After enjoying the success of my new bread-making in a sourdough class at the weekend, (I made the very tasty Borodinsky bread) I was looking forward to joining another Bread Ahead class, this time for flatbreads. I’ve done a few Bread Ahead courses over the year, including the aforementioned sourdough one earlier in the week, and I was excited to revisit making lavash and pitta bread, as well as learning how to make Persian flatbread, Sangak. Unfortunately, yesterday my class was cancelled with no new date set for the future. This was a little frustrating as I’d already made the dough for the Sangak the day before, ready to use in the class. I decided to take matters into my own hand, followed the brief instructions in the course notes, and try and finish it off myself.
Sangak, meaning little stone, is one of Iran’s favourite flat-breads, named for its traditional cooking method where it is cooked over lots of small pebbles in a hot oven. I hadn’t heard of Sangak before, but after a little research, I learned that it’s a popular accompaniment to popular Persian dishes such as Fesanjoon and Adasi, and in fact goes with just about anything, at any time of the day.
As I said, I’d already made the dough for the Sangak and had it resting in my fridge for almost 36 hours. A sticky, shaggy dough, made with some rye sourdough starter and wholemeal flour, I was convinced it would come together very well but I left it on the side for an hour or so to come round to room temperature.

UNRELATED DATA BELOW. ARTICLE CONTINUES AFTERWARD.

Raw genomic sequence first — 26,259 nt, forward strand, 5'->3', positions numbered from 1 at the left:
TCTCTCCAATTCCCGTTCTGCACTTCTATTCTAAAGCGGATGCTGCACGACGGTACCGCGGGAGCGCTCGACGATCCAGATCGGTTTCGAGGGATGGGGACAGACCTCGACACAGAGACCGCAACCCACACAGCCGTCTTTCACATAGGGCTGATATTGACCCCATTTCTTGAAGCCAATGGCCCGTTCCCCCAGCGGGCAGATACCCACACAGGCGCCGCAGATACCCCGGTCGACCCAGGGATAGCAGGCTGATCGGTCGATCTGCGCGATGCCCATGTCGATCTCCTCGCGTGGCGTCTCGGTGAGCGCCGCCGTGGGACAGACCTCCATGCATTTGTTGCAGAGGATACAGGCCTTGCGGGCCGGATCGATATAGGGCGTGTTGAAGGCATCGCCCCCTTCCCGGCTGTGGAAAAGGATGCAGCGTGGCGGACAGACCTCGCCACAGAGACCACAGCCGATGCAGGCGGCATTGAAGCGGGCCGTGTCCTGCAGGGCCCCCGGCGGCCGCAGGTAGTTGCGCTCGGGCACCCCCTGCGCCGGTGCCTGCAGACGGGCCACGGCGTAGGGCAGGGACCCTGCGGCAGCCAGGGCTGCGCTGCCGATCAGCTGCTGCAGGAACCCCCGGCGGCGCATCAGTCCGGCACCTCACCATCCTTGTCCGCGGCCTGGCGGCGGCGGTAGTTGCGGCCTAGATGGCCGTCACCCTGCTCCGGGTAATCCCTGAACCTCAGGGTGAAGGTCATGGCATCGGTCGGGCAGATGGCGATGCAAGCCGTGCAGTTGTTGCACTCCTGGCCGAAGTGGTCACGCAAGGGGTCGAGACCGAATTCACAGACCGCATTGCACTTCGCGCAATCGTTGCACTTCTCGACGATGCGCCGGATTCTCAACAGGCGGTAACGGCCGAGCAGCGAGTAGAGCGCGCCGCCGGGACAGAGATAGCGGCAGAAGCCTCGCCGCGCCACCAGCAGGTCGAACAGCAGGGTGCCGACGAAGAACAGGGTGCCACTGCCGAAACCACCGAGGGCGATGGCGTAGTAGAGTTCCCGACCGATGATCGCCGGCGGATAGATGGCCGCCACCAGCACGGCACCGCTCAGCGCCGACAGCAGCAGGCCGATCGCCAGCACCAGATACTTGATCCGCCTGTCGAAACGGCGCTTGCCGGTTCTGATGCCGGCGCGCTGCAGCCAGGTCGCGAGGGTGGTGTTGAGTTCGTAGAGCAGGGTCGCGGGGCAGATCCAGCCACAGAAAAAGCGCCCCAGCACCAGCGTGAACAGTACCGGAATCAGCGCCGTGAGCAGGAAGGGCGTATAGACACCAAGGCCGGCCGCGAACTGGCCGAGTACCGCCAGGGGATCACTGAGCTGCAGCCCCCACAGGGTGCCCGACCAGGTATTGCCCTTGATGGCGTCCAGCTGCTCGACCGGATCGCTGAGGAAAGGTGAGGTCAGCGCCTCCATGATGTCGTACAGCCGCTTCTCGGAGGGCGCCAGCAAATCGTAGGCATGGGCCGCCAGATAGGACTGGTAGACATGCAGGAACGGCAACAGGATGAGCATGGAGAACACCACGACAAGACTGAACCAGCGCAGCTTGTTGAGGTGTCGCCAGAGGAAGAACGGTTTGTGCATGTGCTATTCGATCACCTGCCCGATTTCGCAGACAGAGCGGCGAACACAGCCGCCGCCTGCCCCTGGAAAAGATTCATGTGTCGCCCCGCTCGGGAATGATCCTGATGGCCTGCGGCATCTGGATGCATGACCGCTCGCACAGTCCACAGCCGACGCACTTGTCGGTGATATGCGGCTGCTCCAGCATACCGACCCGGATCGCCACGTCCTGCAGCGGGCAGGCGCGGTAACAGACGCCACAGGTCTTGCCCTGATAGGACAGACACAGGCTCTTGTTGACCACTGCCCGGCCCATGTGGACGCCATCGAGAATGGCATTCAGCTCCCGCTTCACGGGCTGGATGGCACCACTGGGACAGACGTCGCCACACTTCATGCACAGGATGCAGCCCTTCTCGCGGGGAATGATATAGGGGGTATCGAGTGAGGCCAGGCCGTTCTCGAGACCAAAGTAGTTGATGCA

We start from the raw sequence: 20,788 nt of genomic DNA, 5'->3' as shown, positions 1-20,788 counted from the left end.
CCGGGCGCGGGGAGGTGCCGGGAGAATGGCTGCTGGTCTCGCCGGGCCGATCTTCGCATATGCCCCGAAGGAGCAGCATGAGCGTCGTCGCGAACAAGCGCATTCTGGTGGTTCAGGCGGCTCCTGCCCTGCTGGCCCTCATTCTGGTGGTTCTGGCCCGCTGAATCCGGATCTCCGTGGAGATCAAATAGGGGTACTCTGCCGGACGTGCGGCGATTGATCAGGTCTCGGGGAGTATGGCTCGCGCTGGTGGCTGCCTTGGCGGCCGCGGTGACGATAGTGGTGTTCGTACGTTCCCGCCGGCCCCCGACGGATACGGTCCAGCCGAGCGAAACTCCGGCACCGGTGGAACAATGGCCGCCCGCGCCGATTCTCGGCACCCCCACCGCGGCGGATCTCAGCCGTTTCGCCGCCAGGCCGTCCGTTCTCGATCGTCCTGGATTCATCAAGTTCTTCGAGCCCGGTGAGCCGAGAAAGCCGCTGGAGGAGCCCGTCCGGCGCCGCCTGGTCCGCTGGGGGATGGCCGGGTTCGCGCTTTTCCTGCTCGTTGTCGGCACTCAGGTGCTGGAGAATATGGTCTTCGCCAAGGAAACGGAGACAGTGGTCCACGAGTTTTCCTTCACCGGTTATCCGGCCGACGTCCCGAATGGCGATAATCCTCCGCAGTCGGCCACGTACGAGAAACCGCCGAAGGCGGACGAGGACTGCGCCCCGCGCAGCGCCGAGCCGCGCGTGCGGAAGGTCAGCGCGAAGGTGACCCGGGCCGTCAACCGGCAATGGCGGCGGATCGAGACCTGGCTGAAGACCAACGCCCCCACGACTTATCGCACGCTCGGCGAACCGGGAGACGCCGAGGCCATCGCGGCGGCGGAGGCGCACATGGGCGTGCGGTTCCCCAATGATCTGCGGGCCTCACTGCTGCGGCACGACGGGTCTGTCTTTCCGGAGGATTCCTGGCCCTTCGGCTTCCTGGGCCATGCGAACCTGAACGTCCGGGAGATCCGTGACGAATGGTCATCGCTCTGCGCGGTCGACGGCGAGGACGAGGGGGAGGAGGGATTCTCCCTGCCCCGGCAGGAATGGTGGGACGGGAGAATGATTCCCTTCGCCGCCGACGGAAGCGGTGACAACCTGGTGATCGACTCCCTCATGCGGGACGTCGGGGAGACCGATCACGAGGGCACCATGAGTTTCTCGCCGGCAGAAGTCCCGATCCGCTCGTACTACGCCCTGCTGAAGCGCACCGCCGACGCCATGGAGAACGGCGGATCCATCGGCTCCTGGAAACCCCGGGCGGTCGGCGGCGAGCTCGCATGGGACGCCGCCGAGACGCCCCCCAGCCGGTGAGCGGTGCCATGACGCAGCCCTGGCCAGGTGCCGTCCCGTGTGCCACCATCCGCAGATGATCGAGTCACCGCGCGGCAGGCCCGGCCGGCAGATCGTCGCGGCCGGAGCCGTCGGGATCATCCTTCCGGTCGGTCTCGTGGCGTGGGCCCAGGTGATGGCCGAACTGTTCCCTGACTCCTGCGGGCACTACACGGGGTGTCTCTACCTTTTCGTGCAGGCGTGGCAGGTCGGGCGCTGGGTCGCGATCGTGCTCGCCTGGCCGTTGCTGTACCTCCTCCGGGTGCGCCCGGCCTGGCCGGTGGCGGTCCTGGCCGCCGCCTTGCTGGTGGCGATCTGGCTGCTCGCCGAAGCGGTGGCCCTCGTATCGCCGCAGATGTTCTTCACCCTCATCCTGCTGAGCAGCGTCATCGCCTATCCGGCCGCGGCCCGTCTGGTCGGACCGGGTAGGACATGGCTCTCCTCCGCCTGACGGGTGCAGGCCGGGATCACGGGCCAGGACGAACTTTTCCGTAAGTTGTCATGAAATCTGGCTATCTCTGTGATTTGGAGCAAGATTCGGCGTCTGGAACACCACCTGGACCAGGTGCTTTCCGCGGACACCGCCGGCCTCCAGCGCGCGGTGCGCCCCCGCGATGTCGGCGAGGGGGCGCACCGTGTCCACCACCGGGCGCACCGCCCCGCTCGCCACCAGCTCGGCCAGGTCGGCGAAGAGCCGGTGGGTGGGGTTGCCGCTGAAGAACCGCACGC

The simple instructions told me to divide the dough in two, stretch each one out into a long rectangle, before poking my fingers right through it to give the impression it had been cooked over the small stones. Unfortunately, I didn’t have any idea how thick or thin it should be, or if it should be soft or crunchy: information I’m sure would have become clear during the class. I trusted my instinct, stretched it the width of my tray, and cooked it until it coloured a little on top. It was a bit uneven in thickness, but it looked, and smelled, delicious.
I read lots of posts about eating it for breakfast with feta and walnuts, which I happened to have, so I paired it with that, some crunchy peppers, cucumber, and spring onion, and the only fresh herb I had on hand, some basil. I drizzled some olive oil over the veggies and cheese, and squeezed a little lemon, before piling everything on to the fresh, hot bread.
I have no idea if I’ve made it correctly, but whatever I did make tasted really good. The long time in the fridge had enhanced the sourdough flavour, and the combination of textures with the soft feta and crunchy walnut on top of the holey bread was a real treat.
Yes, I should have maybe looked at another recipe to fill in the gaps, but actually, it was quite fun following the sparse instructions, like waiting to see what would come out of the oven. The Sangak was very simple to make, and if I had an excess of active sourdough starter in the future I’d definitely make it again!